The rings look solid because they reflect 80% of the light that it receives but the rings are composed of dusty and icy particles in a variety of sizes from 1 cm to 5 meters with an average of 10 cm.
A moon that is in orbit with the rings help the rings maintain their near perfect circular shape.
The rings of Saturn are no doubt one of the most beautiful objects in the heavens.
astronomyonline.org /SolarSystem/SaturnRings.asp   (340 words)

  
 Studies on the Rings of Saturn   (Site not responding. Last check: 2007-11-04)
For an explanation of the phenomenon of the variable azimuth brightness of Saturn's A ring, hypotheses based on the assumption of synchronous rotation of particles, or with the asymmetrical form as extended ellipsoids, or with asymmetrical albedo of the surface, were put forth.
This confirms the assumption of communication of the spokes with the magnetic field of Saturn and testifies to the presence of large-scale anomalies in the magnetic field of Saturn[1].
If this is the case, then it is probably necessary to admit that the complex movement of the particles that form the rings of Saturn, depends not only on mechanical forces which have been previously taken into account, but also on other interactions, for example, on electromagnetic ones[5].
www.affs.org /html/studies_on_the_rings_of_saturn.html   (1496 words)

  
 Breathtaking Saturn
Saturn will be there, rising, among the bright stars of the constellation Taurus.
Saturn is so bright, she explains, in part because its vast rings are tipped toward us.
The rings are made of icy chunks ranging in size from dust to large houses.
science.nasa.gov /headlines/y2002/13dec_saturn.htm   (1045 words)

  
 Saturn's faint rings share some of their secrets
The G ring arc is the same feature identified in images of this ring taken in May 2005.
One possibility is that a collision between small, perhaps meter-sized icy bodies orbiting within the G ring set loose a cloud of fine particles that eventually came under the influence of Mimas.
But this new observation suggests that the remainder of the G ring itself may be derived from particles leaking away from this arc and drifting outwards.
www.eurekalert.org /pub_releases/2006-07/ssi-sfr070506.php   (721 words)

  
 Saturn's Changing Rings - Astronomy
Here’s what we knew about Saturn’s rings: the seven rings seem to consist mainly of water ice, and extend hundreds of thousands of miles beyond the planet.
Particles within the rings vary in size from a few micrometers to tens of meters, and within the rings are dark areas sometimes called ringlets or spokes, that seem to orbit Saturn at a different speed than other material in the rings.
Also, the D ring has grown dimmer and moved 125 miles closer to the planet since it was observed by Voyager 25 years ago.
www.bellaonline.com /ArticlesP/art35520.asp   (381 words)

  
 Chandra :: Photo Album :: Saturn's Rings :: 27 Jun 05
As the image shows, the X-rays in the ring mostly come from the B ring, which is about 25,000 kilometers wide and is about 40,000 kilometers (25,000 miles) above the surface of Saturn (the bright white inner ring in the optical image).
It has been suggested that the spokes are triggered by meteoroid impacts on the rings, which are more likely in the midnight to early morning hours because during that period the relative speed of the rings through a cloud of meteoroids would be greater.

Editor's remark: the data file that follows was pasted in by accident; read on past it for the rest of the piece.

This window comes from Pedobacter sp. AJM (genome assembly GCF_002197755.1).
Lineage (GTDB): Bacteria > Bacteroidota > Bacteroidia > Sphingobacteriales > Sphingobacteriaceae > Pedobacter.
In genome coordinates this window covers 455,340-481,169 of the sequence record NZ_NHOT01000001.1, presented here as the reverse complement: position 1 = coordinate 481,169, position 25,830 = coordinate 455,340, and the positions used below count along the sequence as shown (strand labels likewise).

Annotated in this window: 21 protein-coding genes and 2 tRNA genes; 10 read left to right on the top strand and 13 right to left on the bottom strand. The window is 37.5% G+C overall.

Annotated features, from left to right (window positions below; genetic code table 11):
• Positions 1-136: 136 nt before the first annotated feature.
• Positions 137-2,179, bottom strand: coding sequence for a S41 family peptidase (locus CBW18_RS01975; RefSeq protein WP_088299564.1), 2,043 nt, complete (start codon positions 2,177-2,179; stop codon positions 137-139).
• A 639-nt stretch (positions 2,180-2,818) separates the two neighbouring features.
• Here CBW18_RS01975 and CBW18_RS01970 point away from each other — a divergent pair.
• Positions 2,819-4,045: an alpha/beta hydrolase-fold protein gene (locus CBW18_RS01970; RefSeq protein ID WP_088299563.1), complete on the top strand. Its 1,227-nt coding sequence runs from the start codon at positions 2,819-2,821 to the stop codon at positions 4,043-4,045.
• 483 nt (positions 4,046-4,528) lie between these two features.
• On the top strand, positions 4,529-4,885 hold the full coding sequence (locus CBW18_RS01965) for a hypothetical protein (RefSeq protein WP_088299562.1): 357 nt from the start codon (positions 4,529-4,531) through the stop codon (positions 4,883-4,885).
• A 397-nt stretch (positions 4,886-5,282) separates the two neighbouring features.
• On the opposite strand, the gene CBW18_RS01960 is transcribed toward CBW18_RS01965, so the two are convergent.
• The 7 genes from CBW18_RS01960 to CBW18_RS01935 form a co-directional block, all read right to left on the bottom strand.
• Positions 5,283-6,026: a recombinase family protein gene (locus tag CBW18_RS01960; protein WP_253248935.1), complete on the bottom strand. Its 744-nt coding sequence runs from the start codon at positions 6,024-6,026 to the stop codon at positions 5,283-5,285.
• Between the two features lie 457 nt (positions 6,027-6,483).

The higher X-ray brightness on the morning side of the rings could be due to the additional solar fluorescence from the transient ice clouds that produce the spokes.
chandra.harvard.edu /photo/2005/saturn_rngs   (343 words)

  
 The Real Lord of the Rings
Saturn's ring particles range in size from microscopic dust to barn-sized boulders.
The first argument (shiny rings) is less certain than the second (angular momentum), he cautions, "because we're not sure there's enough dust at the orbit of Saturn to pollute and flen the rings." NASA's Cassini spacecraft will measure the dust population when it reaches Saturn in 2004.
Saturn's 200 km-wide moon Mimas, also known as the "Death Star" satellite because of its distinctive impact crater, is about as massive as Saturn's rings.
science.nasa.gov /headlines/y2002/12feb_rings.htm   (1440 words)

  
 APOD: 2004 January 17 - Saturn: Lord of the Rings
Saturn's magnificent rings still offer one of the most stunning astronomical sights.
Uniquely bright compared to the rings of the other gas giants, Saturn's ring system is around 250,000 kilometers wide but in places only a few tens of meters thick.
Saturn's moons, the rings may eventually darken and sag toward the gas giant, losing their lustre over the next few hundred million years.
antwrp.gsfc.nasa.gov /apod/ap040117.html   (207 words)

  
 Saturn's Rings
This image of Saturn and its rings was taken by Voyager 1 in 1980.
Although Saturn isn't the only planet with rings, it is the only planet famous for them.
Saturn's rings are made mostly of ice and rock pieces.
www.windows.ucar.edu /tour/link=/saturn/saturn_rings.html   (203 words)

  
 The Rings of Saturn - Astronomy for Kids   (Site not responding. Last check: 2007-11-04)
Since Saturn is tilted on its on its axis, our view of the rings changes as the planet makes its way around the Sun.
The thinness of Saturn's rings means that every fifteen years, we get a chance to see them almost disappear entirely, as the Hubble Space Telescope image at right, taken in the fall of 1995, shows.
Another possibility is that the rings are made up of the remnants of earlier moons that have been destroyed by collisions with other bodies.
www.dustbunny.com /afk/planets/saturn/saturnrings.html   (839 words)